Donald Trump’s victory in the US presidential election on November 8 came as a major surprise— especially to pollsters and political pundits. But it should have come as no surprise to those who were paying close attention to the economic indicators in the swing states, states that can tip the outcome of a US presidential election because they have a significant number of votes in the Electoral College and neither major political party is guaranteed to win the votes of the state, that decided the election.
Based on polls and historical evidence, a Trump victory was not expected in the states that swung the election in the Republican’s favor: Florida, Georgia, Michigan, North Carolina, Ohio, Pennsylvania, and Wisconsin.
Pennsylvania and Michigan have not voted for a Republican presidential candidate since 1988, and neither Florida nor Ohio have voted for a Republican candidate since 2004. On the other hand, although North Carolina and Georgia have historically voted for the Republican presidential candidate, polls did not show a definitive winner in either state prior to election day.
Analysis, however, shows that economic performance in most swing states has fallen far below the US average on US President Barack Obama’s watch. This reality contributed to a majority of residents of these states voting for Trump, the candidate who promised economic growth for those “left behind.” While the United States as a whole did fairly well in rebounding from the great recession of 2008, improvements were less evident in states such as Florida, Michigan, Georgia, or North Carolina (Table 1).
Table 1. Source: Bureau of Economic Analysis
*Light blue figures are the most significant differences from the US average.
The average annual rate of growth for the US economy from 2008 to 2015 has been 2.7 percent in nominal terms. In contrast, Florida saw only 1.7 percent growth, Michigan fared slightly better at 1.9 percent, and Georgia saw growth of 2.4 percent. In Florida, in particular, growth in the agriculture sector remained, on average, flat, and the level of sectoral output today is nearly the same as it was in 2007. In these states, where total economy average annual growth was increasing at a lower rate than the total economy of the United States, it should have been clear that voters would have supported a candidate who blamed the state of the economy on the current president, spread the message that his opponent would have continued the current economic trend, and promised to reinvigorate the economy in a way that would have improved the quality of life for these voters. What is interesting is that Trump’s Democratic opponent, Hillary Rodham Clinton, was projected to win Michigan, and polls did not indicate a decisive winner in Florida or Georgia.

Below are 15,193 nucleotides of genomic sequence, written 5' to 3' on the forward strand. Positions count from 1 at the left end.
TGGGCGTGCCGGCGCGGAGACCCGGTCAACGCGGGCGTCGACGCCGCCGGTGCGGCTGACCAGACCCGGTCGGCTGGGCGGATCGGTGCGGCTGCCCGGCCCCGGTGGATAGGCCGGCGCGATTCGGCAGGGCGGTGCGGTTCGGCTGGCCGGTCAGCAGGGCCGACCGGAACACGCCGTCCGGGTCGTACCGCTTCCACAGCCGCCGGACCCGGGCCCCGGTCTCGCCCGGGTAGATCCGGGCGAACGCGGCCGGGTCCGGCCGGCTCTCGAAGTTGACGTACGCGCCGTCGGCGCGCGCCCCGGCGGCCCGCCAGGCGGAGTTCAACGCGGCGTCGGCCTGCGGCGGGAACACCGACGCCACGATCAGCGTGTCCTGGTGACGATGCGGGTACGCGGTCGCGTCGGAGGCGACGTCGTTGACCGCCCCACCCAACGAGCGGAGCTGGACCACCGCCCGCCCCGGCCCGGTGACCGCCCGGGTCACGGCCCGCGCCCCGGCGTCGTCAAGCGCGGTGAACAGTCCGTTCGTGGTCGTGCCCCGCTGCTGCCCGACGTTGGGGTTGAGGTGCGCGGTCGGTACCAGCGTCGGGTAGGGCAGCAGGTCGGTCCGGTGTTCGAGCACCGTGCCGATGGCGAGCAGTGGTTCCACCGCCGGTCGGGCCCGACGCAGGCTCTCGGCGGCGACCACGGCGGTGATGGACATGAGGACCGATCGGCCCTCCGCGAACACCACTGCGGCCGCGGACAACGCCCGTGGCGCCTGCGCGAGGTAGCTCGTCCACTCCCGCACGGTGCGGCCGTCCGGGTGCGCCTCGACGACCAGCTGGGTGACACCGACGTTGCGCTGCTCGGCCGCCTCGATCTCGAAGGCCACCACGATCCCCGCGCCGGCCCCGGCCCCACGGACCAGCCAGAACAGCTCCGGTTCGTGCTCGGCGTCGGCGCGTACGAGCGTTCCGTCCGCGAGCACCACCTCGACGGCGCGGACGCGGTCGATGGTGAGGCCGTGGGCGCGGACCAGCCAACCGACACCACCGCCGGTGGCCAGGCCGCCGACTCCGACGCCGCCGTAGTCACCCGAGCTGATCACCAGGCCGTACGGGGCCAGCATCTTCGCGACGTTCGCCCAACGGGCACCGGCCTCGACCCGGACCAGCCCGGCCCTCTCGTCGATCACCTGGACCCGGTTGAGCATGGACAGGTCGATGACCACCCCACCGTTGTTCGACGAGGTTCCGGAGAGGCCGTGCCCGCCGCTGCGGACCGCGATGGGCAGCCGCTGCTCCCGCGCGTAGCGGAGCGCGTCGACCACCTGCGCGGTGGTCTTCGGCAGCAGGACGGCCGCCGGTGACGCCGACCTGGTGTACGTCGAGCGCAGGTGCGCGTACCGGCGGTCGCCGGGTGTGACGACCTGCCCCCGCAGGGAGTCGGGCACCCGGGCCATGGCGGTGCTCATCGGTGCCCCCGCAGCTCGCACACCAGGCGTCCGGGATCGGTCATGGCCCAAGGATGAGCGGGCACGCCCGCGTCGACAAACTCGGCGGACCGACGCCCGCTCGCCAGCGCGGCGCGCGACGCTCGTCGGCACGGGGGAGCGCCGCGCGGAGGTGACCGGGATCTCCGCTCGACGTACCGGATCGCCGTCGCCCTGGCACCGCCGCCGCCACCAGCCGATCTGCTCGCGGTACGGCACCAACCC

In addition to the slow economic growth, income per capita also fell in some of the swing states relative to the national average. The US average annual rate of growth of per capita income has been 2.4 percent between 2008 and 2015. Meanwhile, Florida is trailing at 1.5 percent, and Georgia and North Carolina have experienced 1.6 percent growth rate of per capita income. The sense of lagging behind the rest of the US population might have influenced the majority of voters in these states to vote for Trump.
Of particular interest is that with regard to all economic factors analyzed, as they relate to the outcome of the election—total economy, agriculture, manufacturing, per capita income average annual rate of growth, and all industry private sector employees—Florida has improved at a dramatically lower rate, compared to the other swing states analyzed since 2008.
Another interesting state to consider is Ohio. At the most recent count, Trump won this state by approximately 400,000 votes. However, Ohio’s economic growth is not significantly behind that of the national average. That said, Ohio’s private sector employment has grown the least throughout the Obama years of all the states analyzed. Total private employment growth in Ohio is only 0.6 percent, while the total growth of private jobs throughout the United States has been 4.7 percent. Graph 1 shows the job growth in each of the states analyzed between 2007 and 2015 as measured by the percent change in the number of employees in the private sector per state.
Graph 1. Source: Bureau of Labor Statistics
Trump defined his campaign around the concept of the many “forgotten people” in the United States who were not experiencing the same economic growth as the rest of the country. Looking at the data, it is evident that these “forgotten people” live in the swing states.
Andrea Montanino is the director of the Atlantic Council’s Global Business and Economics Program. You can follow him on Twitter @MontaninoUSA.
Jacqueline Lavalleye is an intern with the Global Business and Economics Program. You can follow the program on Twitter @AC_GBE.